Crosswalk.com aims to offer the most compelling biblically-based content to Christians on their walk with Jesus. Crosswalk.com is your online destination for all areas of Christian Living – faith, family, fun, and community. Each category is further divided into areas important to you and your Christian faith including Bible study, daily devotions, marriage, parenting, movie reviews, music, news, and more.

Intersection of Life and Faith

Finding Mercy and Grace in Our Time of Need

  • John Lind President/CEO, The Presidential Prayer Team
  • 2005 5 May
  • COMMENTS
Finding Mercy and Grace in Our Time of Need

Let us then approach the throne of grace with confidence, so that we may

receive mercy and find grace to help us in our time of need. ~ Hebrews 4:16 NIV

 

As Christians look toward the National Day of Prayer on May 5, many will wonder if they can fit it into their busy schedules. If ever America was in a time of need, that time is now. Prayer for our nation should be the first entry on your daily to do list.

 

Jim Weidmann, Vice-Chairperson for The National Day of Prayer Task Force, recently wrote on The Presidential Prayer Team website, “As I travel across America, I see the concern in family after family and church after church regarding the direction America is heading. We are a country where evil has become good and good has become evil; yet through the prayers of millions of people we have seen Godly men and women elected to high positions in our government, positions that have the opportunity and authority to right our moral compass and return the nation to a culture of life and the values it was founded upon.”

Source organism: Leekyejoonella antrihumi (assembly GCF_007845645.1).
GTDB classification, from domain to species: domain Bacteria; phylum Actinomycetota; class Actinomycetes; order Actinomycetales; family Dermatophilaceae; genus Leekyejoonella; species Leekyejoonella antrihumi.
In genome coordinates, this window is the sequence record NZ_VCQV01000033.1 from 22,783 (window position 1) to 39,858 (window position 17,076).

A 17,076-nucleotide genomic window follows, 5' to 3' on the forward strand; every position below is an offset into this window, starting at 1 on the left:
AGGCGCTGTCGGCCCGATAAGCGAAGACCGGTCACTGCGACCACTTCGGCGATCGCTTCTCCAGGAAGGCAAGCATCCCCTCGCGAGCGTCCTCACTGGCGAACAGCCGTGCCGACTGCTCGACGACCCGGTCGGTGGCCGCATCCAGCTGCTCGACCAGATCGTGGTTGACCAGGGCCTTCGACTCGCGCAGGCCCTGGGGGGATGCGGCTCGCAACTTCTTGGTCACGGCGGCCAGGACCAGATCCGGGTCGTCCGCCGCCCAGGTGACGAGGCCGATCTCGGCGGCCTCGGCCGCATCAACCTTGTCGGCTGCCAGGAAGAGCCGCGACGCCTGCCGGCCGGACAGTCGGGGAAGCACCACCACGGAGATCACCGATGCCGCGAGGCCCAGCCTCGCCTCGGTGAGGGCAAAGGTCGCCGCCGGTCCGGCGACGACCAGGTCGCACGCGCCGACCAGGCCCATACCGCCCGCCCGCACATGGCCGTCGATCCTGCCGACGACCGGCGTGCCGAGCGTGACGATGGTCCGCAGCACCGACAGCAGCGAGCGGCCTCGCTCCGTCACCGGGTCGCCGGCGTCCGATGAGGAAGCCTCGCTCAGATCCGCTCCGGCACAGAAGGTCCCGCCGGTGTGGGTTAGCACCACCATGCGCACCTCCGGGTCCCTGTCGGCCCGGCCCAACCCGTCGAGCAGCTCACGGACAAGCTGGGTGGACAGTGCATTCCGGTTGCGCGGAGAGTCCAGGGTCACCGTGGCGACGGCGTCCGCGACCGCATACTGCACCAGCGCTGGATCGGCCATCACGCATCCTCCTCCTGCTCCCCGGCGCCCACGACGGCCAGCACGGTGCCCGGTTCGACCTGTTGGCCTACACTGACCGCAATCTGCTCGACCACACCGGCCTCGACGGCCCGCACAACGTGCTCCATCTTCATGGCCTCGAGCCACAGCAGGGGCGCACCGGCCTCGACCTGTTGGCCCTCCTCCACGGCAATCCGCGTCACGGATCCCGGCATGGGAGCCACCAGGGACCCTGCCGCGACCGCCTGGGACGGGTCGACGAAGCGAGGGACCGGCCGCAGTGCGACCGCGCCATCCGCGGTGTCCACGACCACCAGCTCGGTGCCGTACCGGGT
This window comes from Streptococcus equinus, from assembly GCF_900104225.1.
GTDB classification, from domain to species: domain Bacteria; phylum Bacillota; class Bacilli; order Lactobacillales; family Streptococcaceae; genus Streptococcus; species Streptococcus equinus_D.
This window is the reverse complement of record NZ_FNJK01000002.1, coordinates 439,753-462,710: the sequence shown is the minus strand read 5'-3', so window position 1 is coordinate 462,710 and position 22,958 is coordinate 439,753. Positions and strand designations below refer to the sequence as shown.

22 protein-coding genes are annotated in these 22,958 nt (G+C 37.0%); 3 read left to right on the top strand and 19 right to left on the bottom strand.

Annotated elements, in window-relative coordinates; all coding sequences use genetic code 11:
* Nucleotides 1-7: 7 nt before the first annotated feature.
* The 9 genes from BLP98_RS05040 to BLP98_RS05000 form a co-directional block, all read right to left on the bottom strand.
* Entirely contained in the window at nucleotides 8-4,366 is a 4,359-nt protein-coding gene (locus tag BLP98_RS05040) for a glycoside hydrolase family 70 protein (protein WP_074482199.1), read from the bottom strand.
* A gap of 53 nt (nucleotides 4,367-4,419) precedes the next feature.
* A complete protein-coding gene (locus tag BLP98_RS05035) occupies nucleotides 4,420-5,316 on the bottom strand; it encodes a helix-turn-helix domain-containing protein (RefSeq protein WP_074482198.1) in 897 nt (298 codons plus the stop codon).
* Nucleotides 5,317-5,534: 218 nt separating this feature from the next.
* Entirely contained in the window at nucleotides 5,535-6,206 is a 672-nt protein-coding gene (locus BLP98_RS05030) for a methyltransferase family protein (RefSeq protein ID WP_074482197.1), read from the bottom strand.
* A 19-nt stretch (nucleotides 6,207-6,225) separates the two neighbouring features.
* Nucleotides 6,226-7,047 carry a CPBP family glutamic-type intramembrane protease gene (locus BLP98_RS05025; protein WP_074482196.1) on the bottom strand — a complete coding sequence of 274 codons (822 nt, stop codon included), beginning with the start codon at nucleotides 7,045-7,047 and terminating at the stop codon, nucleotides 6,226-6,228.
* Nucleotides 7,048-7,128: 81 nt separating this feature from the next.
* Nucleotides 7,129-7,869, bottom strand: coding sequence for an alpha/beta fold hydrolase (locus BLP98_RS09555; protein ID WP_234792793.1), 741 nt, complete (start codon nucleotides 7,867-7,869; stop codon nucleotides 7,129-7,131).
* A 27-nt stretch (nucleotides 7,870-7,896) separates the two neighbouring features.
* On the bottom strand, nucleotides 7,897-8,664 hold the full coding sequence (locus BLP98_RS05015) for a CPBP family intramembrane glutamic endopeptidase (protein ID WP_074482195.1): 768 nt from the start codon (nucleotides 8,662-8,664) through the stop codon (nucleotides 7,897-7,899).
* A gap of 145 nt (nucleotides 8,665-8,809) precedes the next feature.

The National Day of Prayer became official in 1988, when a presidential proclamation set aside the first Thursday of May every year for prayer. But America’s national culture of prayer predates the country itself.

 

George Washington was the first to call for a day of prayer and fasting as he led the Revolution. Our governing document owes its existence to prayer – a potentially fatal stalemate ended almost immediately after Benjamin Franklin convinced delegates to begin each session of a Constitutional Convention with prayer.

 

President Washington prayed for the country in his inaugural address, President Lincoln asked all Americans to pray for an end to the Civil War, President Roosevelt prayed during a radio address announcing the largest military action in history during WWII and President Truman responded to a request from Congress for a formal day of prayer.

 

President Bush said in his 2005 National Day of Prayer Proclamation that “The National Day of Prayer encourages Americans of every faith to give thanks for God's many blessings and to pray for each other and our Nation.”

 

In a poll in the National Day of Prayer issue of The Presidential Prayer Team’s website, more than 40% of the respondents said they would observe the day privately, in their own homes. Whether you participate alone or in a community celebration, your prayers will make a difference in our nation’s future.